Susan: Kathryn is my first audience. I never write a play without reading parts of it to her first. In those moments, the world goes away. She is mine entirely. I never finish writing anything without Kathryn's love of it. And—she always remembers my lines. Need I say more.

Kathryn: I eventually did manage to win a part in a play Suz wrote called Cross Country, and sometimes I think the role of Lois spoiled me forever. She was funny and smart and complicated and truthful. I am simply nuts about my friend's plays. I have crushes on them. I compare all others to them and they always fall short. When I was performing in D.C. this past winter, Suz called and asked me just how important it was that she come down. I shocked both of us by bursting into sobs. I'm there, she said. And she was.

Susan: The first time I performed My Left Breast, at the Humana Festival in Louisville, Kathryn flew out to be with me. She mixed up a magic potion for my hoarse throat, unused as I was to taking the stage. She slept on the couch in my hotel room. And beamed from the audience. It more than made up for the time she announced after seeing a play of mine that it would work better as a piece for The New Yorker.


Kathryn: Can you remember the longest period that we haven't talked to each other?

Susan: A week?

Kathryn: If a week's gone by, I start to think, "Are we in one of those places where you need to tell me something?"

Susan: And I think, "What don't you want to tell me?"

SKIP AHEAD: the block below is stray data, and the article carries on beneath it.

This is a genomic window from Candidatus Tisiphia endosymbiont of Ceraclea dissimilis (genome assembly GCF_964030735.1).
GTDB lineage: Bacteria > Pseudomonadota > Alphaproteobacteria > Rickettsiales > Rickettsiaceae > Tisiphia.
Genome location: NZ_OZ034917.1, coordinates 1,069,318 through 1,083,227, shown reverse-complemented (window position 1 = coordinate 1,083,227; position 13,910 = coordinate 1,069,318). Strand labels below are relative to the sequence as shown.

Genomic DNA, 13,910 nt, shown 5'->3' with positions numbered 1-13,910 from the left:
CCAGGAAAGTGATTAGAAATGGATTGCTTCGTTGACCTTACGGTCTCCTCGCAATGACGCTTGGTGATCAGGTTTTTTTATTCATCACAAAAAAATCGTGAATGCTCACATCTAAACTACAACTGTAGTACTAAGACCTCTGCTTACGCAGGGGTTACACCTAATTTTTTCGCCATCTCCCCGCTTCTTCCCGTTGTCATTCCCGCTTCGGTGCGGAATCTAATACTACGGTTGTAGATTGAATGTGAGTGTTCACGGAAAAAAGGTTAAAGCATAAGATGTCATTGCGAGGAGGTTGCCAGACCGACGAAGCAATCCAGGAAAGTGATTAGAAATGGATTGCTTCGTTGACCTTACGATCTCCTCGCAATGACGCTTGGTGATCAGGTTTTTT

Susan and Kathryn: Sometimes it's not wanting to be so intimately observed. To be caught. Because we're onto each other. As many times as we vow there's nothing that could rend us asunder, still the anxious space between when something bothers us and when we express it to each other is enormous and scary. We both have permission to be anything, to say anything. We know each other's fragile places. And are tender with them.

Kathryn: You're one of the few friends, Suz, whom I walk arm in arm with. We don't do it always, but sometimes. And I think the only other woman I've done that with is my mom.

Susan: So what's the future of us?

Kathryn: That you finish three or maybe five more fabulous plays. That I get to be in each and every one of them. That we dance at our grandchildren's weddings. That we wake up joyful and actually sleep through part of the night. And that we get to become the two older women we can't believe we'll be.

Susan: Walking arm in arm to the movies in the middle of the afternoon. Continuing the conversation.

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